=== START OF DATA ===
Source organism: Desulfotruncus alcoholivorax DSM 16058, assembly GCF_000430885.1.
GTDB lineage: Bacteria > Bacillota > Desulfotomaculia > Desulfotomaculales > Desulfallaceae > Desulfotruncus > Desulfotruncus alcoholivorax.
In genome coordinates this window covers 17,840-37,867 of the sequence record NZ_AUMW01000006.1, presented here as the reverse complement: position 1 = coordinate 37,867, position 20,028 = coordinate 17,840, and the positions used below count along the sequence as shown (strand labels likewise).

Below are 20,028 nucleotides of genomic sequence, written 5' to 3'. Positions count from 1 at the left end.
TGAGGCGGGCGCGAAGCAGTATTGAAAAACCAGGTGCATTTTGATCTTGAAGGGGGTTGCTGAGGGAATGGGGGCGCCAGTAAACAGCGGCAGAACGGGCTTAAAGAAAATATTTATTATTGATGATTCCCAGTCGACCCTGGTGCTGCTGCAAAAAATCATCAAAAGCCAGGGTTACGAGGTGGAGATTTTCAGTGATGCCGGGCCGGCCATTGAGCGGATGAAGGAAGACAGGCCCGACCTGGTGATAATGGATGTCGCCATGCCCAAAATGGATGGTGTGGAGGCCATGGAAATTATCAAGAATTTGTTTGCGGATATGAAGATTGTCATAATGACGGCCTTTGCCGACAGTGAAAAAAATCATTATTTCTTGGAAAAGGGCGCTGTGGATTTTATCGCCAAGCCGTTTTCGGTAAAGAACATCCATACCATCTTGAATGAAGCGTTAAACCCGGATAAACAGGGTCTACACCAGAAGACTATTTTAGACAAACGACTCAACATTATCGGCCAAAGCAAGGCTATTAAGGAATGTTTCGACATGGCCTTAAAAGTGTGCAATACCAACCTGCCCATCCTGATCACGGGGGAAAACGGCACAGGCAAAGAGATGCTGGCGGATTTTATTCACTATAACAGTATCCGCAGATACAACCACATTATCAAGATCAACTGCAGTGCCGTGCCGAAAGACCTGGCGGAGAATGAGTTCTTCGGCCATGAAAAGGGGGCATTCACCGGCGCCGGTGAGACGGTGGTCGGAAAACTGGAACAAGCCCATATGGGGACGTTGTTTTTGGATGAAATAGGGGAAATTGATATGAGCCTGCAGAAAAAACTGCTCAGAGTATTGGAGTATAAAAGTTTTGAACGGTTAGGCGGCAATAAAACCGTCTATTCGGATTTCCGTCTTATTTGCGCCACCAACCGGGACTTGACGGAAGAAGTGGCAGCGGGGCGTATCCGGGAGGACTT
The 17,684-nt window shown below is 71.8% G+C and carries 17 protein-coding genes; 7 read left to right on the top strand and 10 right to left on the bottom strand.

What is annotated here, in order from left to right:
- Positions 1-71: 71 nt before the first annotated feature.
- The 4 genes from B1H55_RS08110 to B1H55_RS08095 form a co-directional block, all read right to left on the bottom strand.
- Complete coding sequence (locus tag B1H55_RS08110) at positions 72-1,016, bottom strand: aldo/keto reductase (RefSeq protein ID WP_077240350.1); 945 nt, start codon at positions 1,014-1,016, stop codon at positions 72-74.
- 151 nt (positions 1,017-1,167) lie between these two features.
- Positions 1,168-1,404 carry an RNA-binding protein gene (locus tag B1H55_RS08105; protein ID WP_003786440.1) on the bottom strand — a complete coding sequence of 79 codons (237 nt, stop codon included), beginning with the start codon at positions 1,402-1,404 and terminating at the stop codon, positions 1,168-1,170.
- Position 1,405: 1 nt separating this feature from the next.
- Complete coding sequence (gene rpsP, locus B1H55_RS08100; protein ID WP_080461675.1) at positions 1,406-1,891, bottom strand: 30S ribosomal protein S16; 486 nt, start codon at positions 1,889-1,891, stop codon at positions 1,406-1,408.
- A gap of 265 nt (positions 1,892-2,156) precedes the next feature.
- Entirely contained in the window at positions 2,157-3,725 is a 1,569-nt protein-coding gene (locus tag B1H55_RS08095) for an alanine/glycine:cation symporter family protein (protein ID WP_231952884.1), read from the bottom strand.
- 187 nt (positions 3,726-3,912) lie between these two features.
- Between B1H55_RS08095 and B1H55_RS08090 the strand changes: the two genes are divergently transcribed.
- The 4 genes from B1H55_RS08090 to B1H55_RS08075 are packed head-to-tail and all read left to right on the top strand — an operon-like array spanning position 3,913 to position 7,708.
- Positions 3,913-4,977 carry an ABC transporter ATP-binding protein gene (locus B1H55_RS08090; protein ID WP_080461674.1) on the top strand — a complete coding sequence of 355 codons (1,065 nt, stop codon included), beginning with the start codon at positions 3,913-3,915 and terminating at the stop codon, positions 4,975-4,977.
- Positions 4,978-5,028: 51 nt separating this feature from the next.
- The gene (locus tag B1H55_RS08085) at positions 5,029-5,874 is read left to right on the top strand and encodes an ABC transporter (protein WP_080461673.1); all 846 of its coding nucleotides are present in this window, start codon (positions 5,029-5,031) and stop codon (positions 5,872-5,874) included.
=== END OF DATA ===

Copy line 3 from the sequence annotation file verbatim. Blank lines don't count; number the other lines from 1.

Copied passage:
In genome coordinates this window covers 17,840-37,867 of the sequence record NZ_AUMW01000006.1, presented here as the reverse complement: position 1 = coordinate 37,867, position 20,028 = coordinate 17,840, and the positions used below count along the sequence as shown (strand labels likewise).